Hardline conservatives applaud many of these presidential priorities, but Ted Cruz is a zealot and a singularly unattractive one, loathed from the outset by his Princeton and Harvard classmates and later by his Senate colleagues. It is not necessary to consider him (to cite the paired photo of Cruz and Grandpa Munster that has gone viral) “a blood-sucking vampire from a bygone era,” or as “Satanic” (a televised adjective David Brooks later modified to “Mephistophelian”), in order to be turned off by Cruz’s naked ambition, his self-righteousness, his preening arrogance, and the studied artifice of his oratory, as bombastic as it is demagogic. One can admire his verbal skills, but despise the man himself, to say nothing of the hard-right policies he so apocalyptically and inflexibly espouses.

Ted Cruz Grandpa Munster

To observe that Cruz was cursed with a vampiric and (however appropriately) a Joe McCarthy-like visage is to risk joining Donald Trump in belittling a person’s physical appearance. But it’s his facial expressions I find repellent, wincing every time he punctuates his favorite applause lines by chuckling—silently, creepily, barely moving his lips and without anything resembling actual human mirth. Listening to his speech to his followers on the evening of the third Super Tuesday, the Ides of March, I was reminded of Shakespeare’s Cassius, that cunningly ambitious man who thinks too much and has “a lean and hungry look.” As Caesar intuited, “Such men are dangerous.” Though many Republicans, including former rivals Jeb Bush and Lindsay Graham, have now, however half-heartedly, endorsed Cruz as the only way to Stop Trump, others remain no less terrified of the prospect of the reptilian Ted Cruz slouching towards Washington.

Republicans unnerved by Trump and repelled by Cruz are now hoping for an open convention, in which most pledged delegates, committed to the primary and caucus results only through the first ballot, would be free to vote for anyone on a second and subsequent ballots. But that threatened to loose “mere anarchy.” If Cruz or front-runner Trump were to be spurned at a contested convention, their followers might revolt—even, as Trump warned (or threatened), “riot” or launch an independent third party. As March ended, the panicked GOP, having long nurtured its radical right wing, seemed on the verge of disintegration. Party elders feared that neither a detested Cruz nor an unpredictable Trump would be able to defeat a damaged but still formidable Hillary Clinton (they continued to dismiss “that socialist,” Bernie Sanders). In addition to losing the Presidency, with Trump as nominee, Party bosses fretted that some centrist Republicans would either cross over, or not vote at all in November; or that the “Trump Effect” would further radicalize the GOP, strengthening Tea Party challenges to Establishment incumbents, and wrecking what was left of the no longer very grand Grand Old Party.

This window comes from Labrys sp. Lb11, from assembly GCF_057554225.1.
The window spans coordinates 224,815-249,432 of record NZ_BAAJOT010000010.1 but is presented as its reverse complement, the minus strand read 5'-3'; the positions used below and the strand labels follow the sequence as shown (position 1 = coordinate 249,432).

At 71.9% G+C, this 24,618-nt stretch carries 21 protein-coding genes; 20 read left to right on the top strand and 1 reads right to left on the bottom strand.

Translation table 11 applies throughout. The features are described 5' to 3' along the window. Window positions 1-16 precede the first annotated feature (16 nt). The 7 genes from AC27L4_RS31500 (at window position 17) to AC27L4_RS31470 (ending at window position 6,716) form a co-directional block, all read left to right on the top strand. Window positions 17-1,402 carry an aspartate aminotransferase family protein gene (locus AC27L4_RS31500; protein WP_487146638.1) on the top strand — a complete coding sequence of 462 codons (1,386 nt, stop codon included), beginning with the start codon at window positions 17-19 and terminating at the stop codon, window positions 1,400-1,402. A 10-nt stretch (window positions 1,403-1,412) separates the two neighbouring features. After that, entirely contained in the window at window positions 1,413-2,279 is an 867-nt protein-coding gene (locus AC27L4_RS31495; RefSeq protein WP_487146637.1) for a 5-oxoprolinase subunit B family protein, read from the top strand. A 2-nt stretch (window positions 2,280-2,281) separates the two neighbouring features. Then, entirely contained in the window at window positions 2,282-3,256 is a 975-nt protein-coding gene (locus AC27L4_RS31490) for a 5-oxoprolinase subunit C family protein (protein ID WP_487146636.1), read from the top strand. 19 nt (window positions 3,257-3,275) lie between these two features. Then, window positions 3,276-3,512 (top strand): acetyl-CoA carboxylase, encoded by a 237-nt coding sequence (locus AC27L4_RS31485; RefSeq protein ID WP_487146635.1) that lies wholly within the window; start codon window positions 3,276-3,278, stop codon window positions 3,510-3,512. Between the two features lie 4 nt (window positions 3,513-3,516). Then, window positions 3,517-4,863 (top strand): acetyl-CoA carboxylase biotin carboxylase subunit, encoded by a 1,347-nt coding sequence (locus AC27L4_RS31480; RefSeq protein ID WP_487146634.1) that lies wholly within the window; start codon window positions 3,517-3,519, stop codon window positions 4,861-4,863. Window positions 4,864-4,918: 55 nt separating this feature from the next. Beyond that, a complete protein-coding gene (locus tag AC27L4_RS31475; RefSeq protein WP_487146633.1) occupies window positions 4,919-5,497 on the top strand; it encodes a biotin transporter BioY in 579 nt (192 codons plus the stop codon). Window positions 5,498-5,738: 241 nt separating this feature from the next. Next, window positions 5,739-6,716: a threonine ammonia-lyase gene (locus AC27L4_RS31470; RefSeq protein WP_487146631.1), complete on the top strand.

With no center able to hold, Ayn Randian conservative Paul Ryan, Speaker of the House, now seemed like a moderate. But, however respected, even revered he was, Ryan was unable to get hardliners on his right to endorse his budget, while being threatened, from his other flank, by Trump, who rejected cutting Social Security benefits, and informed Ryan who would be “boss.” Even the Republican center-right, the position represented by all three Bushes, had manifestly collapsed, with Trump having achieved the unique feat of unleashing the furies of both the extreme Right and, for Republicans at least, the populist Left. Ryan himself was privately and publicly urged to become the savior at the convention (a role Kasich hoped to play, in the wake of his March 15 victory in Ohio). But any such convention coup, though infinitely preferable to the extremist alternatives, would leave the ultras committed to Cruz and the devotees fanatically loyal to Trump more convinced than ever that they had been betrayed yet again by the Washington elites: insiders represented, on the Democratic side, by Hillary Clinton, a battered but resilient survivor of Bernie Sanders’ valiant and stunningly popular insurgency from the progressive Left.